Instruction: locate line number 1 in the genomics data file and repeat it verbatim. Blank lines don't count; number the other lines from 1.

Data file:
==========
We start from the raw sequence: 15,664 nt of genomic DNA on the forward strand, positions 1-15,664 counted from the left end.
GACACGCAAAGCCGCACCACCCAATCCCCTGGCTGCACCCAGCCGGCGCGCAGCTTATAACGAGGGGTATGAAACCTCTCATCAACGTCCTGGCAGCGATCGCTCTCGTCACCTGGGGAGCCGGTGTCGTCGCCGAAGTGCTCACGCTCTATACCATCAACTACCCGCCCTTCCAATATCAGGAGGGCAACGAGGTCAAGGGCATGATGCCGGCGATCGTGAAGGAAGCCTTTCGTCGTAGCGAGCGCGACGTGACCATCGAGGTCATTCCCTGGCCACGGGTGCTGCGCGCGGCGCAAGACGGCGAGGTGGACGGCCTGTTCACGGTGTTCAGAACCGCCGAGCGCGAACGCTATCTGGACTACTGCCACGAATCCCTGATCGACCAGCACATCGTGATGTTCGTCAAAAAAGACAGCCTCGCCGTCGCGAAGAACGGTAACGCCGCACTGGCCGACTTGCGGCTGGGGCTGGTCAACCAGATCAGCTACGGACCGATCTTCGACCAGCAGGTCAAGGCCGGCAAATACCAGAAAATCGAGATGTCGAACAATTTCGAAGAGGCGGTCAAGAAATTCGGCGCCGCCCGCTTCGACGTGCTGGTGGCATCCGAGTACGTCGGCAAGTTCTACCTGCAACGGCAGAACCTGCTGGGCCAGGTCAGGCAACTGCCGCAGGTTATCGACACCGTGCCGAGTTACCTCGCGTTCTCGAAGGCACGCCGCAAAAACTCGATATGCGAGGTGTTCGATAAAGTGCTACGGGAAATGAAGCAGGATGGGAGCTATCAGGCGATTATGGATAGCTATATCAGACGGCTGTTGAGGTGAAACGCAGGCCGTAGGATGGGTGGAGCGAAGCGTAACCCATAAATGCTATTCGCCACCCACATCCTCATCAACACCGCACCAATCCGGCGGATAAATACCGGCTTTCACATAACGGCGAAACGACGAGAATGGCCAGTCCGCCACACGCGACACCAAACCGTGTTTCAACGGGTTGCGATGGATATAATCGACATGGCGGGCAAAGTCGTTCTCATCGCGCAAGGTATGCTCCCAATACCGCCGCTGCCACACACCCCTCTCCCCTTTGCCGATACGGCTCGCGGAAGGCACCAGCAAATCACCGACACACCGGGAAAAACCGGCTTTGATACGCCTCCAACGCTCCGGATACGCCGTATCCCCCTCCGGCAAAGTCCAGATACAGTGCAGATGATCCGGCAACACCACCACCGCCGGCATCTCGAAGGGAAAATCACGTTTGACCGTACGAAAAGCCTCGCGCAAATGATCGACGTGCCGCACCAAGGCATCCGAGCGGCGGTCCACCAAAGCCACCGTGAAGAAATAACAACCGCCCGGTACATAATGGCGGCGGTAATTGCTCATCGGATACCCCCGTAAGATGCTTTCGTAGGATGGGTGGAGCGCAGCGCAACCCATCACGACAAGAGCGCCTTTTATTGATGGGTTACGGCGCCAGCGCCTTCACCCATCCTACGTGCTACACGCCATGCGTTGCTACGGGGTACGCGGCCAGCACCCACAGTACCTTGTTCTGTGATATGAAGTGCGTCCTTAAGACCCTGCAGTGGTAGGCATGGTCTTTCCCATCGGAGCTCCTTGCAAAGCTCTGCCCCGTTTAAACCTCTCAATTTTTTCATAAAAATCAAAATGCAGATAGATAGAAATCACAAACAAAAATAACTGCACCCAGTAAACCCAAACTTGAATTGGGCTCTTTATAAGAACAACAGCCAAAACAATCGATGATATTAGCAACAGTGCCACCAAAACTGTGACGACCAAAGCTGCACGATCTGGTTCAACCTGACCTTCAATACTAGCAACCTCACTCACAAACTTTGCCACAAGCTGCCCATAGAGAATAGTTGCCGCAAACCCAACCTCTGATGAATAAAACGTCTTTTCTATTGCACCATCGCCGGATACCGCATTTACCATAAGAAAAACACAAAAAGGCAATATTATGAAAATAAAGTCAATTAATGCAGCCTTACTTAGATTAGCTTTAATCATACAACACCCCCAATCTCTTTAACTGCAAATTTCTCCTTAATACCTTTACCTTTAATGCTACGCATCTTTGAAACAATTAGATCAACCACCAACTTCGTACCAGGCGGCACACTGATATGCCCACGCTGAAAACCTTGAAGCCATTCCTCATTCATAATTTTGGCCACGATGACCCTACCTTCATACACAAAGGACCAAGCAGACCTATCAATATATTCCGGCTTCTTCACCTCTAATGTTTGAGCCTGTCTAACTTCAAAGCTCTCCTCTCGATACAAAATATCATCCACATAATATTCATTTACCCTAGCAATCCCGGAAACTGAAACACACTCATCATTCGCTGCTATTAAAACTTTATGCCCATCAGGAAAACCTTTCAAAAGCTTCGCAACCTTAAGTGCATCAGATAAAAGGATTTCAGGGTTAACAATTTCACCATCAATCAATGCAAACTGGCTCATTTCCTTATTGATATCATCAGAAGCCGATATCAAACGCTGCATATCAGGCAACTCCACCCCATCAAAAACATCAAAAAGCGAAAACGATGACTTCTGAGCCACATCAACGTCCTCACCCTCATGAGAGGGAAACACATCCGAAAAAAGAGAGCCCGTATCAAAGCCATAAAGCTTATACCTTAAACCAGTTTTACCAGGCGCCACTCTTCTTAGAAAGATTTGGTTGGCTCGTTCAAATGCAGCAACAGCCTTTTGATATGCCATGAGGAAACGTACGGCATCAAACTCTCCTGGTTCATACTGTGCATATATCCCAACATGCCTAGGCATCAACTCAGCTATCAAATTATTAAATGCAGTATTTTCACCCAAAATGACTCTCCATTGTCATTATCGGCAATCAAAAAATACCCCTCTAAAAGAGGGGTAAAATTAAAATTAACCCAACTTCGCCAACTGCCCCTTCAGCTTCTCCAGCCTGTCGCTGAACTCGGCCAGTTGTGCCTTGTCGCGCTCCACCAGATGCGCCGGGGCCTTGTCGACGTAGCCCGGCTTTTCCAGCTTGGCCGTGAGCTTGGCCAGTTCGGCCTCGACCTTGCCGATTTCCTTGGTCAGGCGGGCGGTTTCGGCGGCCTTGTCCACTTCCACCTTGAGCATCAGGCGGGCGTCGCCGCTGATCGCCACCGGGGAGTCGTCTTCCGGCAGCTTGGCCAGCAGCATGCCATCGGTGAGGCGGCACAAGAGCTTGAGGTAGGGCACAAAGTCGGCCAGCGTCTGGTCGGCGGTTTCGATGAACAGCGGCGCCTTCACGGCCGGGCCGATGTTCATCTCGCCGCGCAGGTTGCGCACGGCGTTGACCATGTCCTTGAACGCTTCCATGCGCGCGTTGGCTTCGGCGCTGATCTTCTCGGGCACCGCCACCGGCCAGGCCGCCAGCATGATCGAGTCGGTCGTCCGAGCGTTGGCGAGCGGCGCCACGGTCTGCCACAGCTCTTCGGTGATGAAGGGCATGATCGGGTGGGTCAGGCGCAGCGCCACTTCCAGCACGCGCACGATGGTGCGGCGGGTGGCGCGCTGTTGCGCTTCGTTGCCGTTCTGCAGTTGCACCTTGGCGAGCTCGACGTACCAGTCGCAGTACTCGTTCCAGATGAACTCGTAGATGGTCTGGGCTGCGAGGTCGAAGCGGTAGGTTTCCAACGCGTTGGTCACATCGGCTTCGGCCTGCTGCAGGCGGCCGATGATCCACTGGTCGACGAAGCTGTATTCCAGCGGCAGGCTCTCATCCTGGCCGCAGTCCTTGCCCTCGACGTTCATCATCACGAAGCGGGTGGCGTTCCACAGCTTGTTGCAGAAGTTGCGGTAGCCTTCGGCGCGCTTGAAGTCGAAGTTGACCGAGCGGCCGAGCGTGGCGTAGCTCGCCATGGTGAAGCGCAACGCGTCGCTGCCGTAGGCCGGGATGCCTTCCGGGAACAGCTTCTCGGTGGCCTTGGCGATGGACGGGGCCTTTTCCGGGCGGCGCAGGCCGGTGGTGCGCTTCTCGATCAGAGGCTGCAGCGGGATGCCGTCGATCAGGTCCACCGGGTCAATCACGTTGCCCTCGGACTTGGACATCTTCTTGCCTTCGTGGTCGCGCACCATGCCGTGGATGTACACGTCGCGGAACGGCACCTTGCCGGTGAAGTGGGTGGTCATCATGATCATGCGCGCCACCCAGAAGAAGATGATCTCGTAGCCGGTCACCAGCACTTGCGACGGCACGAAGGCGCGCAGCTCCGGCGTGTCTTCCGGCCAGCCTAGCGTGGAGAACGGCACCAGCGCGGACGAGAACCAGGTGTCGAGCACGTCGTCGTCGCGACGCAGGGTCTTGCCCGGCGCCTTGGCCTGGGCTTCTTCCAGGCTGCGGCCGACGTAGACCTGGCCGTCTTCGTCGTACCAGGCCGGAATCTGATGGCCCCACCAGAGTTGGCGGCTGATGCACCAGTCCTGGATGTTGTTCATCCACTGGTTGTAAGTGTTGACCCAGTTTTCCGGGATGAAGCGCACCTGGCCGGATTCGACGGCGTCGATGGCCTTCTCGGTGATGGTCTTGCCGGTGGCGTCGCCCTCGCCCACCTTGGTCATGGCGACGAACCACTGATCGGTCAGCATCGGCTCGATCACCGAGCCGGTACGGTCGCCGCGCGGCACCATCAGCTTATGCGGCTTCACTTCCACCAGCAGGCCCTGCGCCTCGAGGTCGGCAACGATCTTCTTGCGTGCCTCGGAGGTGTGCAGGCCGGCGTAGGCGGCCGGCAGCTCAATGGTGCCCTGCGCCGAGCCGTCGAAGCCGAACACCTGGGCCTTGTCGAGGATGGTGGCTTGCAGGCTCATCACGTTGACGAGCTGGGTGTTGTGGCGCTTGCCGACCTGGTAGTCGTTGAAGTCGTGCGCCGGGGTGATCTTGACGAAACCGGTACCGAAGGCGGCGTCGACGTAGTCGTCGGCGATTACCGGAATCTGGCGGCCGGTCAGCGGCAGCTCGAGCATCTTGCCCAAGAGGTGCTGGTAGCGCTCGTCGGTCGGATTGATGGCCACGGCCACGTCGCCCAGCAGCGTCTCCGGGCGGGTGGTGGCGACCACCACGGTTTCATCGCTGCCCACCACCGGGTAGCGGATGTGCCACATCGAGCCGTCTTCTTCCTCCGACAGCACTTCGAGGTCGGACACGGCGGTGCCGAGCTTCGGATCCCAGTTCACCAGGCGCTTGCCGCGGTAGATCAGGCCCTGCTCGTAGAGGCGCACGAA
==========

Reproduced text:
We start from the raw sequence: 15,664 nt of genomic DNA on the forward strand, positions 1-15,664 counted from the left end.